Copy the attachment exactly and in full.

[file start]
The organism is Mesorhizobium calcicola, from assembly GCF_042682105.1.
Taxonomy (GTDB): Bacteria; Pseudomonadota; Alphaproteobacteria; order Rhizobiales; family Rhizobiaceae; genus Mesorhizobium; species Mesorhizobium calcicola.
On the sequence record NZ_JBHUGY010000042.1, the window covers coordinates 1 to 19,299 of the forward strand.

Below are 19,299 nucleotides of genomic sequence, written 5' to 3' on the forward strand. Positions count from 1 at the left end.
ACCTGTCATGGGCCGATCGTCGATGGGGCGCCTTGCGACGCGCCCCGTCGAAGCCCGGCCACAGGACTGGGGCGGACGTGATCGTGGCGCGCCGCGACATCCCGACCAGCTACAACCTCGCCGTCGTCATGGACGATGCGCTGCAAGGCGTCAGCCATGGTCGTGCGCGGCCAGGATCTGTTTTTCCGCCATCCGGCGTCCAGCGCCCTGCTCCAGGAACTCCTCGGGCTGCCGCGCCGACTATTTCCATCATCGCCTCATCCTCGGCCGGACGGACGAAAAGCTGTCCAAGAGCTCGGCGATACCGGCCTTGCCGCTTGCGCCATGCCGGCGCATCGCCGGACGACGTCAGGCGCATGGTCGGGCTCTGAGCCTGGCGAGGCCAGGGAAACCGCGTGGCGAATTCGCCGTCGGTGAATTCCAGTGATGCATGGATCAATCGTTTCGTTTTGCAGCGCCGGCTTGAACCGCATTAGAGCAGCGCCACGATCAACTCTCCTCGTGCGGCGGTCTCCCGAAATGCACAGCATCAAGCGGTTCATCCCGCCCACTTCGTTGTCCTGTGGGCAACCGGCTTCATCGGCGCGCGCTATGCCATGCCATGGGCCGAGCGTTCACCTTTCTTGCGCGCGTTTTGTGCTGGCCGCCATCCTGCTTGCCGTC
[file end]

The organism is Mesorhizobium calcicola, from assembly GCF_042682105.1.
Taxonomy (GTDB): Bacteria; Pseudomonadota; Alphaproteobacteria; order Rhizobiales; family Rhizobiaceae; genus Mesorhizobium; species Mesorhizobium calcicola.
On the sequence record NZ_JBHUGY010000042.1, the window covers coordinates 1 to 19,299 of the forward strand.

Below are 19,299 nucleotides of genomic sequence, written 5' to 3' on the forward strand. Positions count from 1 at the left end.
ACCTGTCATGGGCCGATCGTCGATGGGGCGCCTTGCGACGCGCCCCGTCGAAGCCCGGCCACAGGACTGGGGCGGACGTGATCGTGGCGCGCCGCGACATCCCGACCAGCTACAACCTCGCCGTCGTCATGGACGATGCGCTGCAAGGCGTCAGCCATGGTCGTGCGCGGCCAGGATCTGTTTTTCCGCCATCCGGCGTCCAGCGCCCTGCTCCAGGAACTCCTCGGGCTGCCGCGCCGACTATTTCCATCATCGCCTCATCCTCGGCCGGACGGACGAAAAGCTGTCCAAGAGCTCGGCGATACCGGCCTTGCCGCTTGCGCCATGCCGGCGCATCGCCGGACGACGTCAGGCGCATGGTCGGGCTCTGAGCCTGGCGAGGCCAGGGAAACCGCGTGGCGAATTCGCCGTCGGTGAATTCCAGTGATGCATGGATCAATCGTTTCGTTTTGCAGCGCCGGCTTGAACCGCATTAGAGCAGCGCCACGATCAACTCTCCTCGTGCGGCGGTCTCCCGAAATGCACAGCATCAAGCGGTTCATCCCGCCCACTTCGTTGTCCTGTGGGCAACCGGCTTCATCGGCGCGCGCTATGCCATGCCATGGGCCGAGCGTTCACCTTTCTTGCGCGCGTTTTGTGCTGGCCGCCATCCTGCTTGCCGTC